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Symantec’s Semantics
In the wake of Sony’s DRM (digital rights management) rootkit debacle, it was unexpected to see antivirus giant Symantec implicated for using “rootkit-like technology” in its Norton SystemWorks. The software’s Protected Recycle Bin uses a hidden system folder to protect files from being deleted; in doing so, it creates a hiding place for malware. To its credit, the company quickly remedied the problem and as of this writing, there are no documented cases of malware exploiting Symantec’s hidden files.

The irony might be that Symantec stands to lose more in terms of reputation than any of its customers lost in corrupted data or stolen information. An antivirus software company whose software is perceived to help viruses evade detection naturally stands to lose a lot of credibility with its user base. Symantec is now calling for an industry-wide effort to formally define the term rootkit, which it feels is used too liberally and as such, mischaracterizes the vulnerability discovered in SystemWorks. The effort is gaining traction—even Symantec rival McAfee seems to endorse it—but it’s not without its critics. They argue that simply agreeing on a formal definition will do little to curtail the term’s alleged misuse. They have a point—just ask anyone who cares about the difference between the World Wide Web and the Internet.


Spyware Defined…For Now
Symantec could be fighting an uphill battle to standardize the meaning of rootkit and evade potentially unjust criticism; journalists, marketers, and the general public tend to embrace popular usage, regardless of whether it aligns with any formal definition. But a similar effort under way by the Anti-Spyware Coalition could help pave the way.

The coalition was formed last year with the goal of “building a consensus about definitions and best practices in the debate surrounding spyware and other potentially unwanted technologies.” By standardizing on what constitutes spyware, the makers of anti-spyware software can, for example, more accurately classify potential threats and avoid lawsuits from alleged spyware companies that feel they have been unfairly classified. The coalition released its final draft of criteria in January, which should crystallize the spyware definitions and begin serving as the definitive anti-spyware guide for both anti-spyware software developers and the general public.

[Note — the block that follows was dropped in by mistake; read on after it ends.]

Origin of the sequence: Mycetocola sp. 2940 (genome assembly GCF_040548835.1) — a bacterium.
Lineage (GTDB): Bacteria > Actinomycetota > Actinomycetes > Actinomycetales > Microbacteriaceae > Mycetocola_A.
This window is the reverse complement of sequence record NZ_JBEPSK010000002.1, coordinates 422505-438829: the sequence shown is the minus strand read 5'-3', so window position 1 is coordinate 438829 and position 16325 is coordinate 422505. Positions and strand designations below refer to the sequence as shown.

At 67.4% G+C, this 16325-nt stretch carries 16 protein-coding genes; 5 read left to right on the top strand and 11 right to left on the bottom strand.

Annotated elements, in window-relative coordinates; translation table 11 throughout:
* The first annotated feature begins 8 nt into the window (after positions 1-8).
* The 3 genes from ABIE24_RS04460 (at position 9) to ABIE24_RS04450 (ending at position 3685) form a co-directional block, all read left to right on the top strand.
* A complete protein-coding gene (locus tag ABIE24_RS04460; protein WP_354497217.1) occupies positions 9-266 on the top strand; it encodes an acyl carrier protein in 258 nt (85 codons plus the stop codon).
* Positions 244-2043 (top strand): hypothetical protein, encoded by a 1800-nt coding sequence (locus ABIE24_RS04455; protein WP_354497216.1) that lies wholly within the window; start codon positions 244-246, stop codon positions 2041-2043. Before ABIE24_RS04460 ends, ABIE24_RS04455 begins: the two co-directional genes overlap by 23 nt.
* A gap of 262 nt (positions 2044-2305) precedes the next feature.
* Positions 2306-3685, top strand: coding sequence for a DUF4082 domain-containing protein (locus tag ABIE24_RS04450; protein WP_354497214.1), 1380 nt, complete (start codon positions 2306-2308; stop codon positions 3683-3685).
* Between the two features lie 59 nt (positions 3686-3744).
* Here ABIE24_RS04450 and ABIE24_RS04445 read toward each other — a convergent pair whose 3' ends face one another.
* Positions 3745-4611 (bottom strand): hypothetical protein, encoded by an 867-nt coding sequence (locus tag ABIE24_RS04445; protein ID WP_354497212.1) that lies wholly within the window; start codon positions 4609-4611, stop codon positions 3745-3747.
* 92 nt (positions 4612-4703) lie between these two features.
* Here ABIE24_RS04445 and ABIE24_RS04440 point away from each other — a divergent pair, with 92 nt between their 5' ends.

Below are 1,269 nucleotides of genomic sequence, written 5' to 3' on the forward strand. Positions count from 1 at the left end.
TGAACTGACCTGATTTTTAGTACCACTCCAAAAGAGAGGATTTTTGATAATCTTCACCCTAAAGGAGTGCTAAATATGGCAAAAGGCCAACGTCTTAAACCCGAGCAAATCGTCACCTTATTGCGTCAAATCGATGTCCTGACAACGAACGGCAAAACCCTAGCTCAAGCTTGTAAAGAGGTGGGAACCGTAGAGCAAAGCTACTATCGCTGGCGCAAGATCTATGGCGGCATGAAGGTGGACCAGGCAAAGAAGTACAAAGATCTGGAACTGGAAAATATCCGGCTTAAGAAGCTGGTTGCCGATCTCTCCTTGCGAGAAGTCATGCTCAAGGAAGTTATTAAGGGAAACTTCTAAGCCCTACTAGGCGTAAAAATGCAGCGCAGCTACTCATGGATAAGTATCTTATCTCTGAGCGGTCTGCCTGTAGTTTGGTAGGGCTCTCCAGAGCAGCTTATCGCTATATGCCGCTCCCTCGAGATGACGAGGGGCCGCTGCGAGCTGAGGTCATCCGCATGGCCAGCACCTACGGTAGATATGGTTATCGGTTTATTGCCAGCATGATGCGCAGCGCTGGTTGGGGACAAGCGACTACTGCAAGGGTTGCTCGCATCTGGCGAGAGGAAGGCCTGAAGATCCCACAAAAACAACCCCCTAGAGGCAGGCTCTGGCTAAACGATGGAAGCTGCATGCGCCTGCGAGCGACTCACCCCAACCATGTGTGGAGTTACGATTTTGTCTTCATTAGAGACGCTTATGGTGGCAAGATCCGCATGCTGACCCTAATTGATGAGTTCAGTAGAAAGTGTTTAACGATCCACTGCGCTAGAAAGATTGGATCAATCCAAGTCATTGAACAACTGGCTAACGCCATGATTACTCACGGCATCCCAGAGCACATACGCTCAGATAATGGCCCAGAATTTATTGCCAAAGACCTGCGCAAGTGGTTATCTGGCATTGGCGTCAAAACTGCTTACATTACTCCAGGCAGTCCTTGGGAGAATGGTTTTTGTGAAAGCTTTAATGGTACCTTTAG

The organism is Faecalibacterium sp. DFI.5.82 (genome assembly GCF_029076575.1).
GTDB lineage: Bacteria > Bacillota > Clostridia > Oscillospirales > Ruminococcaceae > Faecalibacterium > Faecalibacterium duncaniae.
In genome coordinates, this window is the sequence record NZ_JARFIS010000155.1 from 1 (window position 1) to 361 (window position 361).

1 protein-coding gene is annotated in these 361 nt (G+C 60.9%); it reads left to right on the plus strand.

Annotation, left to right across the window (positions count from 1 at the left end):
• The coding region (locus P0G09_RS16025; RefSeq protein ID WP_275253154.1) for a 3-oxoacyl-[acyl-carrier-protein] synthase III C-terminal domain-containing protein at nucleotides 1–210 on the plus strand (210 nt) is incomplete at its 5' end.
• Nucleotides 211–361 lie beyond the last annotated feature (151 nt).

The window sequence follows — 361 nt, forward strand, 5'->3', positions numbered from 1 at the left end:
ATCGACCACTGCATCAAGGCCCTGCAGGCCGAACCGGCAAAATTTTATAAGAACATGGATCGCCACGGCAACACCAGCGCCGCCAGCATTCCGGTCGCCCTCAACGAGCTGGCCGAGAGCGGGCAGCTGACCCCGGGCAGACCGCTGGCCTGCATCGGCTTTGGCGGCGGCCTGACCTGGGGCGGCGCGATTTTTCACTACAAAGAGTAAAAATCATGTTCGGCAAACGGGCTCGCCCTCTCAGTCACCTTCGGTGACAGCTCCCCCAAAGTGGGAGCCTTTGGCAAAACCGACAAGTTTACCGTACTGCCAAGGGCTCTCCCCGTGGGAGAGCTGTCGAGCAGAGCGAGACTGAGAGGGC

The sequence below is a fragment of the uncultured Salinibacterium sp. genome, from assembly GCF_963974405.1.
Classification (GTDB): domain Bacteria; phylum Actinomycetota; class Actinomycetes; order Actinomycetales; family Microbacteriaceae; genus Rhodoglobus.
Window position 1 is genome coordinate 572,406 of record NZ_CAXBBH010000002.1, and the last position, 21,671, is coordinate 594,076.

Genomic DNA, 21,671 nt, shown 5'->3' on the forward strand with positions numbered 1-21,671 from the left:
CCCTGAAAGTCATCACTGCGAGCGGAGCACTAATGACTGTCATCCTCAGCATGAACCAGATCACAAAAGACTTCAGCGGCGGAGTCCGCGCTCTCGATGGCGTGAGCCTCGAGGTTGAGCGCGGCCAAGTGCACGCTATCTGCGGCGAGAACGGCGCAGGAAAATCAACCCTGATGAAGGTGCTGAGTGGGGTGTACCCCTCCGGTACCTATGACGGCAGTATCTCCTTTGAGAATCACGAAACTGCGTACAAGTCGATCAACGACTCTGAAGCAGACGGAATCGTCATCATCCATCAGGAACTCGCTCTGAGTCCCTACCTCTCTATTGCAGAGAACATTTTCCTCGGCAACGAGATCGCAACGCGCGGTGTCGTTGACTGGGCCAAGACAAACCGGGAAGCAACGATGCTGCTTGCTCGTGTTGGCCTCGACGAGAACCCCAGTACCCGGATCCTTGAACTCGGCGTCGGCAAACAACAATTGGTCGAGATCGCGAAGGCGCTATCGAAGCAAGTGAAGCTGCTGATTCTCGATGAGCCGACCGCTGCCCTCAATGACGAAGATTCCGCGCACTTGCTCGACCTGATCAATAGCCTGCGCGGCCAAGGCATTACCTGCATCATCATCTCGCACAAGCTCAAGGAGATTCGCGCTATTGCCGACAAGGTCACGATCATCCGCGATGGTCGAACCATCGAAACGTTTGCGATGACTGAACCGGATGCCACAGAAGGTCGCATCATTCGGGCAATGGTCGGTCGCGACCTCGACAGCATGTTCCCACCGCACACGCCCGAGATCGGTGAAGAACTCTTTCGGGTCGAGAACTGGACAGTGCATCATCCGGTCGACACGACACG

The challenge is that spyware, always a moving target, will evolve into something not currently defined by the guidelines. Fortunately, the coalition addresses this risk, stating in its FAQ that “these will be living documents that can change to reflect the evolving nature of unwanted software.”


Move over Spyware, Now There’s Myware
Your computer has been compromised by rootkits, crippled by spyware, and clogged with cookies—what are you to do? To Seth Goldstein, the answer is obvious: Take control of your data. His company, Root Markets, aims to counter the commercial exploiters of user data by beating them at their own game. As Goldstein states, “Everybody else is spying on me, so I want to spy on myself.”

Root Markets’ software collects Web usage, or clickstream, data and provides graphs of how much time, and where, you spend your time online. The clickstream data could be used for everything from satisfying your curiosity about where you spend your time online to exchanging some subset of it for discounts on goods or services. One of the more intriguing possibilities would be to use your clickstream data to vouch for your interest and/or expertise in something: Have a job interview with a company that makes Scandinavian furniture? Showing them data that proves you spent two hours every night for the last year researching the space is sure to bolster your case.



Originally published in Queue vol. 4, no. 2
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